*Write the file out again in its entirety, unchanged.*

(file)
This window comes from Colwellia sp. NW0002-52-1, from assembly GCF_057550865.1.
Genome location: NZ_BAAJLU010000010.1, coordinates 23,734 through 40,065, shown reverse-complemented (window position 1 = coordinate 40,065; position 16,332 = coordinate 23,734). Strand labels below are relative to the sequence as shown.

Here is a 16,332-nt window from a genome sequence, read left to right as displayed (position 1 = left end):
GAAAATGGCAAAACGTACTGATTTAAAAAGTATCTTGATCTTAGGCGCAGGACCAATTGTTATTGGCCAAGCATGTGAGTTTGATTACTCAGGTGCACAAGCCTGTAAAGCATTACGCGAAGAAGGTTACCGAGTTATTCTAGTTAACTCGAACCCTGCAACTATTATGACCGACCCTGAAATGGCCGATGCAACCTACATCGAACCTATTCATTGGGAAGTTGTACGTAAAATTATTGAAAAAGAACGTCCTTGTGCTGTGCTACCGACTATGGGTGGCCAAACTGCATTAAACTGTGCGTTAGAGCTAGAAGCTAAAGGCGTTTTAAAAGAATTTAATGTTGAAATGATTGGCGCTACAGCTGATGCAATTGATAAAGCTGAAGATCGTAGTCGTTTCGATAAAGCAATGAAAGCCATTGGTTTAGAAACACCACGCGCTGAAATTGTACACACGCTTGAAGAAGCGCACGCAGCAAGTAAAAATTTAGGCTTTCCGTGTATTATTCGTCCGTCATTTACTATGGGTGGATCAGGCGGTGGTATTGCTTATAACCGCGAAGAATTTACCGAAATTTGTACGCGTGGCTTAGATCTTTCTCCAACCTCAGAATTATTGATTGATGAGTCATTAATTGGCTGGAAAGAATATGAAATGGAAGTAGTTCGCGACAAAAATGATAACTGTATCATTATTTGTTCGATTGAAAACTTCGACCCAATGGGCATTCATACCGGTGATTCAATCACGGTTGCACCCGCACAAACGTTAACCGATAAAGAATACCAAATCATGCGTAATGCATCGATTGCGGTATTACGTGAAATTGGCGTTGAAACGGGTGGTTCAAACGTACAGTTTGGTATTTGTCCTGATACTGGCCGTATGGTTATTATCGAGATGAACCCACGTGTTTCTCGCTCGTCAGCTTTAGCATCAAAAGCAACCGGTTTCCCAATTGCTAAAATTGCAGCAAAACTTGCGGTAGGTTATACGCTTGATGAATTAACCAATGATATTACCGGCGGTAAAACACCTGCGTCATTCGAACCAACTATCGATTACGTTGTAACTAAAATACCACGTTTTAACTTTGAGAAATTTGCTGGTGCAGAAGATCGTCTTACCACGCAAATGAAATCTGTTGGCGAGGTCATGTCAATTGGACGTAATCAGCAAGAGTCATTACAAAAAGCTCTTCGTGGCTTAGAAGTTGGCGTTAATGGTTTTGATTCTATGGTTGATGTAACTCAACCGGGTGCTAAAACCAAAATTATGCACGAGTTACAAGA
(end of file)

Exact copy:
This window comes from Colwellia sp. NW0002-52-1, from assembly GCF_057550865.1.
Genome location: NZ_BAAJLU010000010.1, coordinates 23,734 through 40,065, shown reverse-complemented (window position 1 = coordinate 40,065; position 16,332 = coordinate 23,734). Strand labels below are relative to the sequence as shown.

Here is a 16,332-nt window from a genome sequence, read left to right as displayed (position 1 = left end):
GAAAATGGCAAAACGTACTGATTTAAAAAGTATCTTGATCTTAGGCGCAGGACCAATTGTTATTGGCCAAGCATGTGAGTTTGATTACTCAGGTGCACAAGCCTGTAAAGCATTACGCGAAGAAGGTTACCGAGTTATTCTAGTTAACTCGAACCCTGCAACTATTATGACCGACCCTGAAATGGCCGATGCAACCTACATCGAACCTATTCATTGGGAAGTTGTACGTAAAATTATTGAAAAAGAACGTCCTTGTGCTGTGCTACCGACTATGGGTGGCCAAACTGCATTAAACTGTGCGTTAGAGCTAGAAGCTAAAGGCGTTTTAAAAGAATTTAATGTTGAAATGATTGGCGCTACAGCTGATGCAATTGATAAAGCTGAAGATCGTAGTCGTTTCGATAAAGCAATGAAAGCCATTGGTTTAGAAACACCACGCGCTGAAATTGTACACACGCTTGAAGAAGCGCACGCAGCAAGTAAAAATTTAGGCTTTCCGTGTATTATTCGTCCGTCATTTACTATGGGTGGATCAGGCGGTGGTATTGCTTATAACCGCGAAGAATTTACCGAAATTTGTACGCGTGGCTTAGATCTTTCTCCAACCTCAGAATTATTGATTGATGAGTCATTAATTGGCTGGAAAGAATATGAAATGGAAGTAGTTCGCGACAAAAATGATAACTGTATCATTATTTGTTCGATTGAAAACTTCGACCCAATGGGCATTCATACCGGTGATTCAATCACGGTTGCACCCGCACAAACGTTAACCGATAAAGAATACCAAATCATGCGTAATGCATCGATTGCGGTATTACGTGAAATTGGCGTTGAAACGGGTGGTTCAAACGTACAGTTTGGTATTTGTCCTGATACTGGCCGTATGGTTATTATCGAGATGAACCCACGTGTTTCTCGCTCGTCAGCTTTAGCATCAAAAGCAACCGGTTTCCCAATTGCTAAAATTGCAGCAAAACTTGCGGTAGGTTATACGCTTGATGAATTAACCAATGATATTACCGGCGGTAAAACACCTGCGTCATTCGAACCAACTATCGATTACGTTGTAACTAAAATACCACGTTTTAACTTTGAGAAATTTGCTGGTGCAGAAGATCGTCTTACCACGCAAATGAAATCTGTTGGCGAGGTCATGTCAATTGGACGTAATCAGCAAGAGTCATTACAAAAAGCTCTTCGTGGCTTAGAAGTTGGCGTTAATGGTTTTGATTCTATGGTTGATGTAACTCAACCGGGTGCTAAAACCAAAATTATGCACGAGTTACAAGA